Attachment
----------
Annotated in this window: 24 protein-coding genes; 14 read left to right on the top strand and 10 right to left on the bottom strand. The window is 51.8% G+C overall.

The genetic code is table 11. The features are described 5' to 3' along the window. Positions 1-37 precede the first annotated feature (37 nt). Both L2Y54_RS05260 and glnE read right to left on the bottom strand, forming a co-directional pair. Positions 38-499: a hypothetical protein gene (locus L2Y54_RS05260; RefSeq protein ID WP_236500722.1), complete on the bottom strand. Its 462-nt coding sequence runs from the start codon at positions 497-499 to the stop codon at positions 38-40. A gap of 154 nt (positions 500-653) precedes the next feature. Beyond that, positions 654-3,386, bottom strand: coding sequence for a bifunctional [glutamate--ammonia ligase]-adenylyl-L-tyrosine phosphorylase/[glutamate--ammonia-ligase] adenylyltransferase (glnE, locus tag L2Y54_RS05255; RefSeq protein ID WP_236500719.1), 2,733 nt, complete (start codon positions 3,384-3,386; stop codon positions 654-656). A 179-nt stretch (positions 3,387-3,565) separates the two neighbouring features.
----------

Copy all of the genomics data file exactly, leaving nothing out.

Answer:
Annotated in this window: 24 protein-coding genes; 14 read left to right on the top strand and 10 right to left on the bottom strand. The window is 51.8% G+C overall.

The genetic code is table 11. The features are described 5' to 3' along the window. Positions 1-37 precede the first annotated feature (37 nt). Both L2Y54_RS05260 and glnE read right to left on the bottom strand, forming a co-directional pair. Positions 38-499: a hypothetical protein gene (locus L2Y54_RS05260; RefSeq protein ID WP_236500722.1), complete on the bottom strand. Its 462-nt coding sequence runs from the start codon at positions 497-499 to the stop codon at positions 38-40. A gap of 154 nt (positions 500-653) precedes the next feature. Beyond that, positions 654-3,386, bottom strand: coding sequence for a bifunctional [glutamate--ammonia ligase]-adenylyl-L-tyrosine phosphorylase/[glutamate--ammonia-ligase] adenylyltransferase (glnE, locus tag L2Y54_RS05255; RefSeq protein ID WP_236500719.1), 2,733 nt, complete (start codon positions 3,384-3,386; stop codon positions 654-656). A 179-nt stretch (positions 3,387-3,565) separates the two neighbouring features.